Tuesday, June 18, 2013

Man of Steel considered.

After weeks of half unconsciously treating the opening of the new Superman film, Man of Steel, as a minor second coming, some more sober second thought about it is called for.

For one thing, its relatively low Rotten Tomatoes score (56%)  is disappointing considering what is riding on this film working to create a true DC Comic Cinematic Universe Franchise, even if it can still claim a majority critical approval.  As it is, I think this is a case where too many critics are missing the point of the film as it breaks away from the Richard Donner/Christopher Reeve media image. That shadow trapped the last attempt, Superman Returns, to the point of retreading the first film's plot points with Superman being simply too powerful, thus dooming it. Furthermore, the critical situation was reversed with critics liking it, (RT 56%), but the public being far less enthused about it.

In short, Chrisopher Nolan and Zack Snyder had the same challenge Guy Richie had with creating his Sherlock Holmes with Robert Downey Jr. to escape the shadow of Jeremy Brett's quintessential version.  The problem was that Brett's film version was originally on British and American public, TV and didn't have a predecessor with the grand epic feel of a major film genre redefining Hollywood movie to overshadow it. In that situation, doing a darker and harder edged Superman is about the only option. Not only does avoid the high idealism of Reeve, but gives Cavill's version a vital human grounding before embracing his alien heritage with some welcome realism of how the world would react to such a superhero appearing. In addition, Hans Zimmer's score may not emulate the full majesty of Williams' classic work, but it drives the emotional element home better than you imagine.

Man of Steel's true challenge to face.
In that case, it feels like the right move with drama and blistering action climaxing in a fight in Metropolis that finally topped Superman II's legendary brawl.  The final resolution to it would seem against Clark's character, but he's young, wholly justified under the circumstances and is cleared precedented in the comics. Just his reaction to that move gives just the right tone of a man driven to do the seemingly unthinkable for him for the greater good and paying a high spiritual price for it. In addition, Lois Lane is refreshingly talented as a reporter who figures Clark out right from the beginning and thus begins a fascinating new dynamic with the superhero as a secret keeper from the beginning.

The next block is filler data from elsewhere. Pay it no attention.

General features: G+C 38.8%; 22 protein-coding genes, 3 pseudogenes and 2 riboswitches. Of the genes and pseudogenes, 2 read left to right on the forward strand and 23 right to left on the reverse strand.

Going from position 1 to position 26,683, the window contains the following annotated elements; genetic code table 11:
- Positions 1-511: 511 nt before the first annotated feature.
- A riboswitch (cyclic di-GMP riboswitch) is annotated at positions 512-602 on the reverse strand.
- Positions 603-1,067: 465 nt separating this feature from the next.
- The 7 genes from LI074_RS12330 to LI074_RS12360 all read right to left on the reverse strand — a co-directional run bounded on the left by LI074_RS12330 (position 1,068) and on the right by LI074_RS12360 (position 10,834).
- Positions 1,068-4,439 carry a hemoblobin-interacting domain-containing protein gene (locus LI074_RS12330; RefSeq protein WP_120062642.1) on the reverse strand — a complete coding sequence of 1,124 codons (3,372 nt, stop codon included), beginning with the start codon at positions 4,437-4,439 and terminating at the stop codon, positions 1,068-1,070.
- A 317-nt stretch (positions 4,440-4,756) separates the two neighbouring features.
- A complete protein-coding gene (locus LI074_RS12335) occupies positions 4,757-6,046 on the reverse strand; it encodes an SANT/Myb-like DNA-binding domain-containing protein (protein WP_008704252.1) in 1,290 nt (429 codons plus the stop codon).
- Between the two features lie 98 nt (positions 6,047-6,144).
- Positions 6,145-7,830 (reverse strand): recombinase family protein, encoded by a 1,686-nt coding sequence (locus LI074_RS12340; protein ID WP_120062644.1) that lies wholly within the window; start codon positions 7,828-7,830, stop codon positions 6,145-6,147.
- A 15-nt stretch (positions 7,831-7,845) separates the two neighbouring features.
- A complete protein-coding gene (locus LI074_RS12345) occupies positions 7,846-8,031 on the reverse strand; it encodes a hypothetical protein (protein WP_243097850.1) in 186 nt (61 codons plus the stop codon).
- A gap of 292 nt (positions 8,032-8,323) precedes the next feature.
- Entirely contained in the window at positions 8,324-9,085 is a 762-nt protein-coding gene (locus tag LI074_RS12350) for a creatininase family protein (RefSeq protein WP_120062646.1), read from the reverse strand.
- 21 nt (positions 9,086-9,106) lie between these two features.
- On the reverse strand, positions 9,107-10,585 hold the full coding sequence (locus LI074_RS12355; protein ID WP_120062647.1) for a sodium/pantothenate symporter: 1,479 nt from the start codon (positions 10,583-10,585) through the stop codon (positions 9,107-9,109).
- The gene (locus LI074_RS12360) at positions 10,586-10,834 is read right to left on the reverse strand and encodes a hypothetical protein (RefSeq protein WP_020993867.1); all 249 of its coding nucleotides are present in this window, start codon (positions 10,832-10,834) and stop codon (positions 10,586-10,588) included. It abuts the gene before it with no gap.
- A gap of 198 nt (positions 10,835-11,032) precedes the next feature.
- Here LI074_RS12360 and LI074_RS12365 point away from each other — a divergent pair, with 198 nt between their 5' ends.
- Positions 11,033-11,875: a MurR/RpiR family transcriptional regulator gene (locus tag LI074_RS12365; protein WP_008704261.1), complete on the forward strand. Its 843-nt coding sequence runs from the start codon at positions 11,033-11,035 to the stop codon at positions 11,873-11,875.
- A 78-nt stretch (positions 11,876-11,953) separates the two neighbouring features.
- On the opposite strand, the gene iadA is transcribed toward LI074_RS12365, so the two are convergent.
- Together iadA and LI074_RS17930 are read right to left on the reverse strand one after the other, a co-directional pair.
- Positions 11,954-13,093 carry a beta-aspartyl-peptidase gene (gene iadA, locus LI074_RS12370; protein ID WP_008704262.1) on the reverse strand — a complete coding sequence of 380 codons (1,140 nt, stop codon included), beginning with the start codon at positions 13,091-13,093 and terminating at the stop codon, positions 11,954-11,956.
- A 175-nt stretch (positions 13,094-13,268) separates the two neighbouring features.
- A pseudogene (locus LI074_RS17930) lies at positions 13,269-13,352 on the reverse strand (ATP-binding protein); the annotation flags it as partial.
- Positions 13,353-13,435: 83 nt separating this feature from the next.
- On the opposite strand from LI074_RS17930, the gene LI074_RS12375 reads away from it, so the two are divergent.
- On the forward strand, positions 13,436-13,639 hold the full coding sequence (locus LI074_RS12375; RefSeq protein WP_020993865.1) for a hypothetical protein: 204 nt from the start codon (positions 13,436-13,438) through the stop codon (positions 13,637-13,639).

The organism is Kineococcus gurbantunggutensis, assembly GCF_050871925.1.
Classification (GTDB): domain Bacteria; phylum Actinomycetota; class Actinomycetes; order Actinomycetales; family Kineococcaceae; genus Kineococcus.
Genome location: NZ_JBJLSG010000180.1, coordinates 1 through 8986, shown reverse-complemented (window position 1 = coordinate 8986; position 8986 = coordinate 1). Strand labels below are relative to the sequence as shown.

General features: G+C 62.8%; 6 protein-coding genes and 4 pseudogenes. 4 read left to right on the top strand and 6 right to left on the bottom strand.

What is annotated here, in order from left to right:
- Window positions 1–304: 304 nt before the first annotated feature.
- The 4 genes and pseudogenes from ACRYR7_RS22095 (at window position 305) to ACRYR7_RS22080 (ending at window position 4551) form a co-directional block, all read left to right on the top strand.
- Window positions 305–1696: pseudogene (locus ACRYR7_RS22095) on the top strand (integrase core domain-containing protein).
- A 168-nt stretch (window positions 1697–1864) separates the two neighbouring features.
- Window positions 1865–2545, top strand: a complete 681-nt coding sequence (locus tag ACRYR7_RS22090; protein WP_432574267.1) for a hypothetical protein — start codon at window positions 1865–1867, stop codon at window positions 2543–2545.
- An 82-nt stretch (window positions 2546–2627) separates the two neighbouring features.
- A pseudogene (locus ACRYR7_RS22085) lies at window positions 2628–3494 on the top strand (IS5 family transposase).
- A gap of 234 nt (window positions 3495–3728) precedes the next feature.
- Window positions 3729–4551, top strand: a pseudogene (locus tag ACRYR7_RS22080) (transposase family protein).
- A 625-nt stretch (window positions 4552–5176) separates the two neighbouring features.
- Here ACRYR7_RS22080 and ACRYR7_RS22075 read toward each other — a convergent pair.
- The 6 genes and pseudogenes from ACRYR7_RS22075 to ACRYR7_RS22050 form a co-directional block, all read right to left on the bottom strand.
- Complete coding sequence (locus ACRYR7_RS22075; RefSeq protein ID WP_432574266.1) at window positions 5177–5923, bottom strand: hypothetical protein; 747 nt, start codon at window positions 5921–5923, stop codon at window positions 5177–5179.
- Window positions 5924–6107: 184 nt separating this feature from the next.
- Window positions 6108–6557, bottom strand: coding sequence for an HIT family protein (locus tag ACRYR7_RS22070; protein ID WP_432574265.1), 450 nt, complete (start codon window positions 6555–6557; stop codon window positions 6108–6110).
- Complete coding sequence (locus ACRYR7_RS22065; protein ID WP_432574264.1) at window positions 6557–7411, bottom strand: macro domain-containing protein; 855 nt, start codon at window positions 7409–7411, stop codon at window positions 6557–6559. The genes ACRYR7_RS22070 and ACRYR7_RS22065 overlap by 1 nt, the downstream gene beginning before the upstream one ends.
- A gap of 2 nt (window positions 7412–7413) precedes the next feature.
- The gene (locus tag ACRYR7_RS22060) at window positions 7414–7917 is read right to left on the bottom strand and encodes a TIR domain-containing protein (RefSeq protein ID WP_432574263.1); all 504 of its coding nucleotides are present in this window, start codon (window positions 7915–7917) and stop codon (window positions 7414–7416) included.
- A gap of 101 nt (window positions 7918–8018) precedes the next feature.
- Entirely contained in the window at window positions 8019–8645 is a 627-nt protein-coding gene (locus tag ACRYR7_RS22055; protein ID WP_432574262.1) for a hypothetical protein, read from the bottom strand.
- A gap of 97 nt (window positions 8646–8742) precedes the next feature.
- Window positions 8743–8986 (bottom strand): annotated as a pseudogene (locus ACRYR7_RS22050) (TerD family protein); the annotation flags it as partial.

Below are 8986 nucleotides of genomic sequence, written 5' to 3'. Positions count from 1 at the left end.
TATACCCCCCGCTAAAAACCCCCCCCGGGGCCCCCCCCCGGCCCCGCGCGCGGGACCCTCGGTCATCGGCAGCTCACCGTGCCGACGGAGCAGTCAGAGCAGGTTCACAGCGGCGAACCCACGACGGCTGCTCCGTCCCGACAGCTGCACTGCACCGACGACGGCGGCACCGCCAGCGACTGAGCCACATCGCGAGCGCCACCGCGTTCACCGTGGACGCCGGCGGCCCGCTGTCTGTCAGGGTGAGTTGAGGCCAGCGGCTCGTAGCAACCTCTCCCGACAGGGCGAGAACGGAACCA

The film is certainly not perfect in some regards.  I don't approve entirely of how Pa Kent is more concerned about keeping Clark's powers secret than helping people and the way he was killed off stretches creditability to be that determined to keep that secret. Also, Cavill's take as Clark Kent the reporter was really disappointing; unlike Reeve, he didn't put any effort in making the persona believable in any sense. For instance, he didn't even change his hairstyle and there is nothing established in the film to allow him to work at a major newspaper.  For that matter, a narration of him writing in a personal journal in his travels could have gone a long way to doing that.

Regardless, the strong Monday box office indicates a decent sustained interest in the film and hopefully we can enjoy more of them.  If it means that Wonder Woman will finally get her film before Justice League, it will be something long overdue. If only Bruce Timm, the guiding producer of the classic DC Animated Universe franchise could be in charge of the writing part of it, then its future would be really assured.

Tuesday, June 04, 2013

Movie Publicity Stunts: The Right and Wrong Ways to do it.

It's interesting how the internet allows, and in fact practically requires for the big blockbusters, some real creativity and interactivity to their marketing.

It's not a new concept such as Frank Capra promoted his greatest film, It's a Wonderful Life, in 1946-7 by soliciting moviegoers to write letters how they considered their own lives wonderful and Jay Ward, the producer of the Rocky and Bullwinkle TV shows used to tour in a specially marked van to do various publicity stunts across America in the early 1960s.  Eventually in the mid 1960s, outside of costumed character appearances at local community events like fairs and parades, no film company bothered to do anything really fun like those moves that wasn't related to standard TV and radio commercials. Considering that there were only three major American commercials TV networks, and two Canadian national ones for that era, you can see why marketers wouldn't see the point of doing much more than buying commercials for the obvious timeslots.

Now, with the TV audience heavily divided with the plethora of cable channels, providing people are watching them at all, marketers have to take a proactive push to promote films far beyond the usual official websites, although Wreck-it Ralph has some fun webgames equivalents of the games in its film. As it is the film companies have had to return to some interactive promotional stunts to get some attention, but there is a right and wrong way to do it.